Nope, I didn't know this either:Well, in fact, I had heard of it. I read about it when Buckley was making the case that Smith had been wrongfully convicted, and I read about it when Smith reoffended and was arrested.(This is because my misspent youth was a conservative misspent youth, and I read NR and the Buckley anthologies yearly.)
Back in 1957, a guy named Edgar Smith was convicted of murdering a 15-year-old girl. It only took a jury under three hours to declare him guilty, and he was sentenced to death. Somehow, he wound up in correspondence with conservative commentator William F. Buckley (the founder of the National Review).
Buckley worked for years to get Smith released until, in 1971, he was.
After his release, Smith appeared on Buckley's talk show and collected $1,000 speaking fees touring college campuses around the nation. All was well until five years later, when he abducted seamstress Leftiriya Ozbun while she was going home from work. The girl survived, but Smith is back in prison, serving a life sentence.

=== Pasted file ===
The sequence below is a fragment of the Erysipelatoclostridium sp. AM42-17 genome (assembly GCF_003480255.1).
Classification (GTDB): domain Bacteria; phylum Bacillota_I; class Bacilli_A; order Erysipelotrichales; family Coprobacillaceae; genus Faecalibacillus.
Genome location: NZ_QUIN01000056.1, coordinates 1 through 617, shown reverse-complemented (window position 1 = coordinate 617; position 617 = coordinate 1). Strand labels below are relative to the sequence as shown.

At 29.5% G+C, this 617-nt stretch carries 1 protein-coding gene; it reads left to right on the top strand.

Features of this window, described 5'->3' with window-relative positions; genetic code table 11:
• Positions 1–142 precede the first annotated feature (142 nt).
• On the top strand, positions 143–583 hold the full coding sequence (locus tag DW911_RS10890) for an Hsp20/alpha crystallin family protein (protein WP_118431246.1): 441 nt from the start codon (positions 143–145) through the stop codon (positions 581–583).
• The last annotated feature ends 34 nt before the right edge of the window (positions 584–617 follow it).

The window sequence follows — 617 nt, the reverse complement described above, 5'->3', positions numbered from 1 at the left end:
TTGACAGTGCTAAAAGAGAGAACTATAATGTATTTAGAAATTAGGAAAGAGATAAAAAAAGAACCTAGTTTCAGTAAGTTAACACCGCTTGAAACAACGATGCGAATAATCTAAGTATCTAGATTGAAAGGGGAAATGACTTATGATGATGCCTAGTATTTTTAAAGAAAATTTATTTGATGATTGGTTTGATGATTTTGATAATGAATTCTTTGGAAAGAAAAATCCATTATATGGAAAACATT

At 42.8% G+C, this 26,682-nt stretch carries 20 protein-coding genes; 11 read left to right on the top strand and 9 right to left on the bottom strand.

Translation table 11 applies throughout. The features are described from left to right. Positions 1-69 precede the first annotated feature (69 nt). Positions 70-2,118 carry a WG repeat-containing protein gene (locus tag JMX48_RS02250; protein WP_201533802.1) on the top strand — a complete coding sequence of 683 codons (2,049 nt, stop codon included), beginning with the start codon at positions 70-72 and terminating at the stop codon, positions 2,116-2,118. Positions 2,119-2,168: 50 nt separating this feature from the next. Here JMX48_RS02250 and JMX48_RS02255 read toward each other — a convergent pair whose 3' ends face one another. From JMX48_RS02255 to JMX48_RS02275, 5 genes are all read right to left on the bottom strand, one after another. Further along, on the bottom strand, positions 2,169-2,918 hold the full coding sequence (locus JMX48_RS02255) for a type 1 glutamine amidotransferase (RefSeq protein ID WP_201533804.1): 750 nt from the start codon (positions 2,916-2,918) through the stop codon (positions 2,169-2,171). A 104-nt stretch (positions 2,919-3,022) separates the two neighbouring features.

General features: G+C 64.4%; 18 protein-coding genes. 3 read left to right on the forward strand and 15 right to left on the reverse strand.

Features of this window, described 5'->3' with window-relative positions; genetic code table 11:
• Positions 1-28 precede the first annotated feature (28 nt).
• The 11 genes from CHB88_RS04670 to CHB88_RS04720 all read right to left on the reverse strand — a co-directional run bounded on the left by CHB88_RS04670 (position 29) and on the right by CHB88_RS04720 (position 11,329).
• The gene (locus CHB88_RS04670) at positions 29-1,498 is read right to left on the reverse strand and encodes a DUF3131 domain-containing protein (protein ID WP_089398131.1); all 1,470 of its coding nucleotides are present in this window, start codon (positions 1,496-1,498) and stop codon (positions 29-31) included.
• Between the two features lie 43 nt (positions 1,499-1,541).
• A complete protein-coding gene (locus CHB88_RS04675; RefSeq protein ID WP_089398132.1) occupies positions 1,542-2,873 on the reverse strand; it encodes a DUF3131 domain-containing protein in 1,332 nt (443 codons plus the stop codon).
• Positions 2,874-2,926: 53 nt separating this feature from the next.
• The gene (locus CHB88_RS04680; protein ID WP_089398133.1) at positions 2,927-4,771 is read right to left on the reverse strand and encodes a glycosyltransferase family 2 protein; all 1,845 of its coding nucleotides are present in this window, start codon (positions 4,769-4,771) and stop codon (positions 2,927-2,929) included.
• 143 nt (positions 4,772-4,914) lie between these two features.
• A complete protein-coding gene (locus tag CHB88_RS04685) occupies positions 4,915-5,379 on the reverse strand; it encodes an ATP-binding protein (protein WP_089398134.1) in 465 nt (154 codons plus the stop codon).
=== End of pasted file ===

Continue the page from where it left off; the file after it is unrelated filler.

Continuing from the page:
He called Buckley for help of some kind, and Buckley immediately and very properly called the FBI.
But Buckley, for all his faults, wasn't Norman Mailer. It was only his misguided belief that Smith was innocent that had him fighting to get him off death row—Mailer thought guys like Abbott should be allowed out even though they were guilty.
And it's quite possible he wouldn't have called the FBI.
Buckley was foolish to believe Smith, (the case is mentioned in a book called Annals Of Gullibility,) but Mailer, who got psychopath Jack Henry Abbott released from jail in order to come to New York and be a writer,actually supported crime in principle,writing:"The psychopath murders—if he has the courage —out of the necessity to purge his violence, for if he cannot empty his hatred then he cannot love, his being is frozen with implacable self-hatred for his cowardice."
You can read about the Smith cases in Crime Magazine: The Great Prevaricator.
That's where I got the image above of Smith appearing on Firing Line.